Gender Based Violence is defined as “Any act of gender-based violence that results in, or is likely to result in, physical, sexual or psychological harm or suffering to women, including threats of such acts, coercion or arbitrary deprivations of liberty, whether occurring in public or in private life.”
On October 27, 2021 Rwanda NGOs Forum in a coalition with Ihorere Munyarwanda Organization, Health Development Initiative and Great Lakes Initiative for Human Rights Development has organized a “Stakeholders’ Dialogue on Effective Prevention Measures and Reponses to Address Gender Based Violence against Women and Girls in Rwanda” to identify gaps and challenges related to the implementation of GBV responses.
In his opening remarks Kagaba Aflodis the head of the coalition acknowledged the significant progress and political will of the Government of Rwanda to fight against Gender Based Violence and highlighted the importance of young generation engagement to ensure that programs and policies to end GBV are well implemented and monitored.
“We need to identify what is unfinished business. What can we do to ensure that our women, men young boys and girls live in a country that has no GBV? We need to ensure that programs and policies that are there are well implemented. As civil society, we believe that advocacy will help us continue to have an enabling environment where everyone in our country will enjoy gender equality, inclusion and ensure that the rights of everyone are respected” He continued
Over the last 25 years, violence against women has been increasingly recognized as major health, human rights and development issues. Different Studies on all forms of violence against women recommend intensified actions to eliminate violence against women at all levels and urge countries to enhance coordination and intensify their efforts to eliminate violence against women in a more systematic, comprehensive and sustained way.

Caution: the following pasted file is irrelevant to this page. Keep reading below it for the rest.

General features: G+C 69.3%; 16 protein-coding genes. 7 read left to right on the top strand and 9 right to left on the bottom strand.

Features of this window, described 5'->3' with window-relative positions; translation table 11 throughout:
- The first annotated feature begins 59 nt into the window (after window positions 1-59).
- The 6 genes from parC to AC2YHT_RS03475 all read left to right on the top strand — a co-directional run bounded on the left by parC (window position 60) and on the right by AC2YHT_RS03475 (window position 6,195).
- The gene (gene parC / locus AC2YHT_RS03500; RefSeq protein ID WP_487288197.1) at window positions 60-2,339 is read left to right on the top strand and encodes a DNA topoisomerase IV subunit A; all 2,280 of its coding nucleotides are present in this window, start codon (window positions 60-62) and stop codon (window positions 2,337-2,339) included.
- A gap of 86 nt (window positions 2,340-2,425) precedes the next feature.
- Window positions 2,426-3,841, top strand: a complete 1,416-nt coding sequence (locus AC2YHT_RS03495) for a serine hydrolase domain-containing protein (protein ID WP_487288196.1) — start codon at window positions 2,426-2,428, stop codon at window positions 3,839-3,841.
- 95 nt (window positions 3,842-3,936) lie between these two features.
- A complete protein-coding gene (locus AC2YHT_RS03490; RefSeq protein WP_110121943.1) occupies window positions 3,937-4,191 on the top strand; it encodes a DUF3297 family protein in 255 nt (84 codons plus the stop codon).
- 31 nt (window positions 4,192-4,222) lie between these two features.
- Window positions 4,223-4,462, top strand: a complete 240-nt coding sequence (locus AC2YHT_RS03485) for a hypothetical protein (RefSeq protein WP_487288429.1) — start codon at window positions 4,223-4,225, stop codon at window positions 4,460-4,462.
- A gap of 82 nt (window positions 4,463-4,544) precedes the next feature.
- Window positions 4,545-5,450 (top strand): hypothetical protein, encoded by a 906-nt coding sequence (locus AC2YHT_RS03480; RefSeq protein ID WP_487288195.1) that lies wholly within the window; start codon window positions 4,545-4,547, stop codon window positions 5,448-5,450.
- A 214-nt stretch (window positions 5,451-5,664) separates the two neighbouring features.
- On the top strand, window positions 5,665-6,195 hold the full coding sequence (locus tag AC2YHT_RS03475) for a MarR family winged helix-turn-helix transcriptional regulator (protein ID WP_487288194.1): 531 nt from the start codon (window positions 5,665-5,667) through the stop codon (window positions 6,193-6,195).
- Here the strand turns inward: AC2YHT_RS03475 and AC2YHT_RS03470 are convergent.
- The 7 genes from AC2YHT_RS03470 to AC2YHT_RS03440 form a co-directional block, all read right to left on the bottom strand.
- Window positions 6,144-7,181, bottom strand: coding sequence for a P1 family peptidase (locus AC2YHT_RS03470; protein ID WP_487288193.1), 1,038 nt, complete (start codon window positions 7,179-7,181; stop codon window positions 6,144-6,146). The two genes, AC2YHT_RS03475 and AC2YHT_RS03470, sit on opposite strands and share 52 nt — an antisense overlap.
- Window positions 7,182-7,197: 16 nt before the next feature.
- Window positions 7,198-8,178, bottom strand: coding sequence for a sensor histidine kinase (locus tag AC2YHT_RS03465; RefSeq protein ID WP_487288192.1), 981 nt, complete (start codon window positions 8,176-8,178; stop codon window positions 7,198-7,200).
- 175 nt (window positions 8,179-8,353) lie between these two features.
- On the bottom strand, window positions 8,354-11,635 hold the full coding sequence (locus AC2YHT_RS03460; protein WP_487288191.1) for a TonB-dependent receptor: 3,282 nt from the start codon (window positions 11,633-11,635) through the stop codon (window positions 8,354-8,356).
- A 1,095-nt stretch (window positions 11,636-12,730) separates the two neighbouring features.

The Government of Rwanda and its partners have deployed considerable efforts to strategically address GBV challenges. Commendable achievements include wide awareness raising on GBV, establishment of Isange one Stop Centers to provide legal, medical and psychosocial support to victims of GBV; recently the establishment of a sex offender registry. Despite efforts and successes highlighted above, this scourge is yet to be eradicated.
The stakeholders Dialogue Forum aimed to:
- To identify gaps and challenges related to the implementation national GBV responses with the view to suggest adequate remedies
- To solicit commitment of decision-makers towards responding to emerging issues related to GBV
- To explore opportunities for synergies between state and non-state actors in the fight against GBV
1 Among 3 women and Girls worldwide experience violence in their lifetime, and many women who have suffered from violence are left silent and afraid of the consequences if they speak out about the experience.
According to Anastase Nabahire, the Coordinator of JRLOS in the Ministry of Justice, new initiatives will be put in place to make sure the country is able to effectively address GBV against women and girls.
“We need to make sure our laws are strong in order to stop this crime. All aspects have been thought of, and needed provisions have been put in place to exactly fight GBV and stop GBV. We are determined to initiate new initiatives to make sure that in collaboration with all stakeholders of the justice sector as well as some others out of the sector, we can effectively address GBV,” he said.
To address GBV, there is the need for a coordinated, inter-agency, and multi-sectoral strategies that aim for prevention through policy reform and implementation of protective mechanisms and building the capacity of health, social welfare, legal and security systems to recognize, monitor, and respond to GBV, in addition to ensure rapid and respectful services to victims as GBV is a persistent and Widespread Global Tragedy that needs to end.
Collectively We Can End Gender Based Violence